Strawberry crop losses are well over 50%
By Susan Able, EdibleDC, photos by Sarah Culver
This rain has been a spring bummer for us weekend planners—but have you wondered about what it has done to local farming conditions and yield?
At the Anne Arundel County Farmers Market last weekend, there were no strawberries to be had. Karl Shlagel, of Shlagel Farms in Waldorf, MD shrugged and said to me, “I told you a couple of weeks ago if we had more heavy rain, it would all be over—and it was. We lost over 50% of our crop.” Shlagel Farms, a popular pick-your-own strawberry spot and supplier of DMV restaurants, wrapped up their strawberry year early, a financial hit.
“My granddaddy always said better a dry year than a wet one. As farmers, we can always add water to crops through irrigation, but we can’t take water away. And while plants need big drinks, too much and they drown or get sick.”
According the VA Department of Agriculture, parts of Virginia received two months’ worth of rain in two weeks. They issued a statement about the wet conditions last week saying, “Too much rain for too long a time can be devastating to an agricultural operation. It affects different farms differently, depending on location (top of a hill vs. the bottom), soil type, crops produced or animals raised, the time of year, and where a farm is in the planting, growing or harvesting schedule.”
Anne Geyer, owner of Agriberry, a Virginia berry farm said, “The storm systems helped keep temperatures down, which is good, but heavy rain damaged strawberries and made them less resistant to mold attacks. While high heat can be a problem, we absolutely need sunshine to help sweeten the berries and deepen their flavor. But our hearts really go out to many of Virginia’s cherry growers this season. They were on track for their best harvests in more than a decade, only to lose most of their crop right before the harvest. Heavy rains caused the cherries to swell and split open.”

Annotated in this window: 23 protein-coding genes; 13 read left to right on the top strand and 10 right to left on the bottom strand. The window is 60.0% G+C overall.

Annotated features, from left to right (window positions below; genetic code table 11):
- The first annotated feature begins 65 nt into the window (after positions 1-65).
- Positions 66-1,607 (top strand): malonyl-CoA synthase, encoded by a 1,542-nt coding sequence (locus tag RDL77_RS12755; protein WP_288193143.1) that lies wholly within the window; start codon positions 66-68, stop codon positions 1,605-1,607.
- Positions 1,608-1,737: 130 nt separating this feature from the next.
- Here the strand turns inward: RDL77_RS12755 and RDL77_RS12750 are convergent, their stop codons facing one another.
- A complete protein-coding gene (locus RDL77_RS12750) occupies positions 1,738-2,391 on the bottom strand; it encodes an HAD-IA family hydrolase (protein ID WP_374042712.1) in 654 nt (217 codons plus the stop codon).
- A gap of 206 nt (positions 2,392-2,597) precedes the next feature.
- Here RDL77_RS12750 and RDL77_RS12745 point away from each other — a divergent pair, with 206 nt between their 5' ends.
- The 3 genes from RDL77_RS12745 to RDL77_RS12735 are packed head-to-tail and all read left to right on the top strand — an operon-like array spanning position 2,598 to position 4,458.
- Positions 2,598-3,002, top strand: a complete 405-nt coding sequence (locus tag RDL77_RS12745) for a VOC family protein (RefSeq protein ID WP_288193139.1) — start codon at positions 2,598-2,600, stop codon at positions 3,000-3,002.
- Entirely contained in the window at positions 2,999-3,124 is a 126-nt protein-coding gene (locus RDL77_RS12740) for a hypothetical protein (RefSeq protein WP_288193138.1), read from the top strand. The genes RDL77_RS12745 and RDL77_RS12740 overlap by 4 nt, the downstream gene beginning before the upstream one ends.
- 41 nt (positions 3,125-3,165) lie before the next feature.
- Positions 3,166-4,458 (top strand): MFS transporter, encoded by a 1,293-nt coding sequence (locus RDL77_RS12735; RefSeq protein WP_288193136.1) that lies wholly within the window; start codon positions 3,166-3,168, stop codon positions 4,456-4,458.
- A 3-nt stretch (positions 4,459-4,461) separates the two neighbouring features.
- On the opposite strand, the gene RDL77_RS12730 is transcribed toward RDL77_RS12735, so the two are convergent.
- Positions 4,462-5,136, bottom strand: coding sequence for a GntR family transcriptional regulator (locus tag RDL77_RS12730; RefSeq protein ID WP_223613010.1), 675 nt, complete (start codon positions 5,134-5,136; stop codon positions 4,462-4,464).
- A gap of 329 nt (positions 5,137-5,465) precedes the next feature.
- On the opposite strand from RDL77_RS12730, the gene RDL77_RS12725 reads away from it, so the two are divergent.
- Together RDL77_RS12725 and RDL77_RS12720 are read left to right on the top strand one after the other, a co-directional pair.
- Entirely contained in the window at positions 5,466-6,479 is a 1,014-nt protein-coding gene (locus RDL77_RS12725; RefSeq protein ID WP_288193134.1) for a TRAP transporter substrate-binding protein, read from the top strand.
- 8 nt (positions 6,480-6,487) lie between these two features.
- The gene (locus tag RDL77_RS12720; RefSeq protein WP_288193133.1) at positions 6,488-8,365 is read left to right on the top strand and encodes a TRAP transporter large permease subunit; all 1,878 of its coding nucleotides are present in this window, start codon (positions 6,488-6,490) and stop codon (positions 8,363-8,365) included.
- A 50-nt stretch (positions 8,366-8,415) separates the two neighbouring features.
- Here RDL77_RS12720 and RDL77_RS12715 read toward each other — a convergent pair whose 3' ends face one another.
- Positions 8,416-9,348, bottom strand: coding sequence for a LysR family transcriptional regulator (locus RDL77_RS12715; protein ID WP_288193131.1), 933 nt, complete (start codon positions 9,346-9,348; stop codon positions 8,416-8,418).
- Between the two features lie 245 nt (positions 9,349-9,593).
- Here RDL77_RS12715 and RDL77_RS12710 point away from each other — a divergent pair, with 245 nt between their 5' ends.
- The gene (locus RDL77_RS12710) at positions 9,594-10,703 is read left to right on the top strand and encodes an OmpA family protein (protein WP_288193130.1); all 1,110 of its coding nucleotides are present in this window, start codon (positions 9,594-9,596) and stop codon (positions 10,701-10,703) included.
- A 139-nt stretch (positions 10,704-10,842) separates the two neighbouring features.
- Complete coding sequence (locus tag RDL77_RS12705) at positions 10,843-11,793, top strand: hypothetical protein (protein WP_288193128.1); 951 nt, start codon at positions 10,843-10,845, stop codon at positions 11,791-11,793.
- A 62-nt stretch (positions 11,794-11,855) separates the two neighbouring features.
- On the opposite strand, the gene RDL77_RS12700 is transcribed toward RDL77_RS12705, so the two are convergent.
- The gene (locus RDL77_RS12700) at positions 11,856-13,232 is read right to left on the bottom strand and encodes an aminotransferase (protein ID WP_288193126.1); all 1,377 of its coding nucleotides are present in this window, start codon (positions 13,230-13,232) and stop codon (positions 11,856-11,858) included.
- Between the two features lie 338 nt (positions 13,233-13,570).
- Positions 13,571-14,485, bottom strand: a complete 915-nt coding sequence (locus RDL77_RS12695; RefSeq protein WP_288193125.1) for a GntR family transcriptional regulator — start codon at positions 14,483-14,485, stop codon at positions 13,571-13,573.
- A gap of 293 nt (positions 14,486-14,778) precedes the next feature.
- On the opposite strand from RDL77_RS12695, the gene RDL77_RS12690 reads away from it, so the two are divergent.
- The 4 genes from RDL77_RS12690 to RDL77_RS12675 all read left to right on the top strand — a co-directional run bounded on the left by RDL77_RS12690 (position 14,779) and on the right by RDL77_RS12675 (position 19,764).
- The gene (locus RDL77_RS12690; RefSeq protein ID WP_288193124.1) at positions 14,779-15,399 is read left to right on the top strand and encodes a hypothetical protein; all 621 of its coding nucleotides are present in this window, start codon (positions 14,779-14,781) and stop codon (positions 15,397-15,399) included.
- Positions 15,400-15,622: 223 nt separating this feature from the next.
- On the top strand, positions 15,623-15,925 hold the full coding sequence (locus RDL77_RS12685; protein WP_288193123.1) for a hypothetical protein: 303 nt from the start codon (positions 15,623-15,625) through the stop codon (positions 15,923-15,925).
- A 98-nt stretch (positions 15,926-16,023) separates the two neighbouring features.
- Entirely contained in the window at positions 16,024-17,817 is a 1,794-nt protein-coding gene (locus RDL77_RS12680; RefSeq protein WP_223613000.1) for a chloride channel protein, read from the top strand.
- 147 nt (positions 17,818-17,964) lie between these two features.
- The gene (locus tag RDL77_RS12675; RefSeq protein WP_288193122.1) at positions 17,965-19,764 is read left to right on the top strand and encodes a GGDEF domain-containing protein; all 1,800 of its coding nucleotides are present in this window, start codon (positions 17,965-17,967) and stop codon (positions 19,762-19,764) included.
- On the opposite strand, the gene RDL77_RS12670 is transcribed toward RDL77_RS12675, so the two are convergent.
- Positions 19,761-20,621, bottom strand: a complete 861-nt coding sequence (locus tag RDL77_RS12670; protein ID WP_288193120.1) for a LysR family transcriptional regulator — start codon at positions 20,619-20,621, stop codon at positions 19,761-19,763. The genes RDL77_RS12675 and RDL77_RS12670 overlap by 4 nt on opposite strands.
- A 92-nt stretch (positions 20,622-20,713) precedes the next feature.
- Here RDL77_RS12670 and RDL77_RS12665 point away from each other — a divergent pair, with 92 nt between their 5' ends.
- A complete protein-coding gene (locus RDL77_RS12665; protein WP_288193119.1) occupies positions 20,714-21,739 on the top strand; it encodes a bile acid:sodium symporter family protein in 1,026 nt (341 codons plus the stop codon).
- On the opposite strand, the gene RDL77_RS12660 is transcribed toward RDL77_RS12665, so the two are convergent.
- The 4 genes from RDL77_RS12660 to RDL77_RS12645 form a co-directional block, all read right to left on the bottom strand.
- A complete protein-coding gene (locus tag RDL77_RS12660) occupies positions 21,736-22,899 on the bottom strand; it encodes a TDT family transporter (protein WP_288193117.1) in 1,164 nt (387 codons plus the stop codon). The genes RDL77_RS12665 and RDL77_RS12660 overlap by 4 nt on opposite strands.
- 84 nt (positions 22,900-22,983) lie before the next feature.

Too much rain creates problems for farmers in three ways: Heavy periods of rain can rot berries and vegetables on the vine, increase the chance for fungi to grow on for wine grapes and other plants, or just kill plants with root rot. Second, soil that is over-saturated with water makes planting or harvesting difficult if not impossible, particularly when farmers are using heavy farm equipment. And if farmers need to replant, the season is shorter with reduced yields. Third, for farmers who are raising animals, too much rain can flood grazing fields, disrupting grazing while destroying hay and other feed. Wet conditions for extended periods of time increase chance for animal disease, encourage conditions for parasites and foot problems, such as hoof rot.
Maryland Secretary of Agriculture Joe Bartenfelder issued a press release on May 31, reminding Maryland farmers that they should report any losses from recent storms and cool weather to their crop insurance agents as soon as possible.
Weather makes or breaks a farming season. More than almost any other occupation, a stretch of bad weather is not just an inconvenience. It can make the difference between a good year and a disastrous one.